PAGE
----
The assessment examined the state of the economy of the City of Helsinki and City Group in 2021 and how the economy had developed from the previous years. Another subject of examination was whether the objectives, set in the City Strategy, of restricting the increase in operating costs and of financing investments were realised.
The increase in operating costs exceeded the limits determined by the City Strategy, which is, given the pandemic, understandable. However, the economy of the city still has a sound foundation. The city has succeeded every year in reducing the amount of long-term debt in the parent city, even though the city’s investment costs have been high. In other words, during the strategy period, the investments were implemented according to the objective with internal financing so that the loan portfolio per resident has not grown.
Internal financing remained high for the second consecutive year, partly thanks to the one-off COVID-19 compensations paid by the state. The financial losses caused by the pandemic are replaced by the compensations paid in 2020 and 2021 which are likely to be removed in 2022. However, the city has started its own pandemic recovery package that includes appropriations for 2022 and 2023.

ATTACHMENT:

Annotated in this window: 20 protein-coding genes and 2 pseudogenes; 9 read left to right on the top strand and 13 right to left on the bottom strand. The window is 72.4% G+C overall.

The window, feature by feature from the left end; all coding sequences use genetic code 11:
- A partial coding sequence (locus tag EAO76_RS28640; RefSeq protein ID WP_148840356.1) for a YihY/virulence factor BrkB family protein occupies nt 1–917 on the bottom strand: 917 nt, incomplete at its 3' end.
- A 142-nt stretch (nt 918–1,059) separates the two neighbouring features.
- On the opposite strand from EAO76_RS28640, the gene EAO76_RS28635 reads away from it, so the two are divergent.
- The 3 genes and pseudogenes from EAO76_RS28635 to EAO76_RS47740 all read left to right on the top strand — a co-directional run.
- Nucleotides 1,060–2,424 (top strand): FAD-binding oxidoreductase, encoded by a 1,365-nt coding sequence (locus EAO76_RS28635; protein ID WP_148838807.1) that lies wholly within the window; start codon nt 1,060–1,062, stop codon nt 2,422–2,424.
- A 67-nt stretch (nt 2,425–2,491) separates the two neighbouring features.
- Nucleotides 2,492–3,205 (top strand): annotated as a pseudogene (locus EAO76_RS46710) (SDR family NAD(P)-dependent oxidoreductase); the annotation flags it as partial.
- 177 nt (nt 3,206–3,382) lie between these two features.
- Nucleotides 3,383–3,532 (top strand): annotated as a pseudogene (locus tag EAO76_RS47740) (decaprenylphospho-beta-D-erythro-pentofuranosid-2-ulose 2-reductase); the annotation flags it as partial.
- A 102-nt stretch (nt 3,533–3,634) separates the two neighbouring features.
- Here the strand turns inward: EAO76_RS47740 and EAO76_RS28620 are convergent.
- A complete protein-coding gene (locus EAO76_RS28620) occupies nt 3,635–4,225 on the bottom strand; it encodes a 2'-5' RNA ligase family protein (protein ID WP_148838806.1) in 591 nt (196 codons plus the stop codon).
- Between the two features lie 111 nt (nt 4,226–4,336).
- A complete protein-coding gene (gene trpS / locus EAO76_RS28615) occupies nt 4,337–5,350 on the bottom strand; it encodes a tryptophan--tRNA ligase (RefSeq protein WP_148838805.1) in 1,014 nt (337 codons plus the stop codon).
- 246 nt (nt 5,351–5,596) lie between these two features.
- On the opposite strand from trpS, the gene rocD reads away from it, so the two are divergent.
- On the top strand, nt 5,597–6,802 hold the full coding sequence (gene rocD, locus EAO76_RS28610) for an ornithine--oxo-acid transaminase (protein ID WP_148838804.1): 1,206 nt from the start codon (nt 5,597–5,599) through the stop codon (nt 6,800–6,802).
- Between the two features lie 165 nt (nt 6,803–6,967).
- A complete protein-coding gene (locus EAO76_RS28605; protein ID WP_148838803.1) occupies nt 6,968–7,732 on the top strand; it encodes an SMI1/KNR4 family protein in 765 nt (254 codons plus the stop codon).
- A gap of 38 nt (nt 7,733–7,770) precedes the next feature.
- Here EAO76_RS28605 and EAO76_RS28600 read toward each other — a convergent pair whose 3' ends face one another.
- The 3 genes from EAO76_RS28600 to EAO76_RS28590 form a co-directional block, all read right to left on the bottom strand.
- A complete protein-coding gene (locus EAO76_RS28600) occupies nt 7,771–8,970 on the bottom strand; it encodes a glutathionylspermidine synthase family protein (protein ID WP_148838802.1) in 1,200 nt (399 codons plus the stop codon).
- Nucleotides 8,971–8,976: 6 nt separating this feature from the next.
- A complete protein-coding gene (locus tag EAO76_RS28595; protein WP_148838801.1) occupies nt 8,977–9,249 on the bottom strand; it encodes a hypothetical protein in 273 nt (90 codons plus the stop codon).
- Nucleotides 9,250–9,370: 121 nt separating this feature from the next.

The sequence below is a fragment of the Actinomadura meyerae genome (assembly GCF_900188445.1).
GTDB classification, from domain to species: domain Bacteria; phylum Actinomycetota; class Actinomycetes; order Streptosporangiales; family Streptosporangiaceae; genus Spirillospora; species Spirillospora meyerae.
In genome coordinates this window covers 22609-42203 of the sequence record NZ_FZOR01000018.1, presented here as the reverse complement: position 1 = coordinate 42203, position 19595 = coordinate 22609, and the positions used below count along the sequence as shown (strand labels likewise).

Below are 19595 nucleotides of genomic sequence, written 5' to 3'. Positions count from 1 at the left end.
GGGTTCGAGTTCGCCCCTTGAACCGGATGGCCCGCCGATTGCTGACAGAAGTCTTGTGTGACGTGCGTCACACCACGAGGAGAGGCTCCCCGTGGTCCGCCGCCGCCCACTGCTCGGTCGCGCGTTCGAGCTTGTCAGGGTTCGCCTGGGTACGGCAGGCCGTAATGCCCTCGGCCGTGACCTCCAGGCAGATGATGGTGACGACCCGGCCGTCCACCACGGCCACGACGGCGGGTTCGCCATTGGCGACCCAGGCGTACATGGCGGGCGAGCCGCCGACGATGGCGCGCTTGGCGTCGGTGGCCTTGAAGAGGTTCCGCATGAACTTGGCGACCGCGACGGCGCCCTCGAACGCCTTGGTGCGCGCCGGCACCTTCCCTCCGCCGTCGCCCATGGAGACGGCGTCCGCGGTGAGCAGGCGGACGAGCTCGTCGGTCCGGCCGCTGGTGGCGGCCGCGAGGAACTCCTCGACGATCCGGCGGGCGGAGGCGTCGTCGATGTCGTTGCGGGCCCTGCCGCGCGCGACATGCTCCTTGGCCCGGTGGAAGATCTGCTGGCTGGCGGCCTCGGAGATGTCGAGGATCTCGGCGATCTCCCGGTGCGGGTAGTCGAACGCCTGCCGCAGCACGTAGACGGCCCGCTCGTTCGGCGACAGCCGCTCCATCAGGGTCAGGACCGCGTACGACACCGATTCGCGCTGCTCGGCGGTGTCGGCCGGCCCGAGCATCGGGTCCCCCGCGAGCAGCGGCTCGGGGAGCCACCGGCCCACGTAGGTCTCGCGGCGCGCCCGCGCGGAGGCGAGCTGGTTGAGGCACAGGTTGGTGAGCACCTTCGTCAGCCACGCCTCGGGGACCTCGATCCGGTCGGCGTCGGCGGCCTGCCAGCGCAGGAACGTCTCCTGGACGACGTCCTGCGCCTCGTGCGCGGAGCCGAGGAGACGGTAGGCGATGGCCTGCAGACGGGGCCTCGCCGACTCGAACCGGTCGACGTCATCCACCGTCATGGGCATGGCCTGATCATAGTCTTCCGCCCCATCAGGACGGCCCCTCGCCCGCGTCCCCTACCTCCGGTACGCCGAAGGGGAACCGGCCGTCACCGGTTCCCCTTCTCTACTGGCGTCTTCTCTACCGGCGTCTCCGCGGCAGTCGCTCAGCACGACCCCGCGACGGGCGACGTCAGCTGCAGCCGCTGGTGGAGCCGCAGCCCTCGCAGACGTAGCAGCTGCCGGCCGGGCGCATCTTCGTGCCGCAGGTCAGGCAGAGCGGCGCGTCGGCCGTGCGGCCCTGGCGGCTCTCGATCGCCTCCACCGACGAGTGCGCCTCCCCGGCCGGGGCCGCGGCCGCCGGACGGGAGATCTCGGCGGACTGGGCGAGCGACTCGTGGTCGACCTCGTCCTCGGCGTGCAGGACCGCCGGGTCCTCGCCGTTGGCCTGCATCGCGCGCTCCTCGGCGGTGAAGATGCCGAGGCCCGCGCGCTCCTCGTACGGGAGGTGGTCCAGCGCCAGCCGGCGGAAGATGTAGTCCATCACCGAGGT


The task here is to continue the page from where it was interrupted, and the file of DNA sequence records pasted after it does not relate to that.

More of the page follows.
Both the pandemic and the social welfare and health care reform have had a significant impact on the economy. The treatment and service backlog created by the pandemic and the costs caused by the backlog are difficult to estimate. The social welfare and health care reform is estimated to slow the growth of the city’s tax revenue down and to weaken the capacity for investments. Separating the health care and rescue services and making them operations only funded with state subsidies and governed by the state is a structural change the difficulties of which are difficult to predict.
the City Board must
- monitor the use and impact of the appropriations allocated to recovering from the pandemic.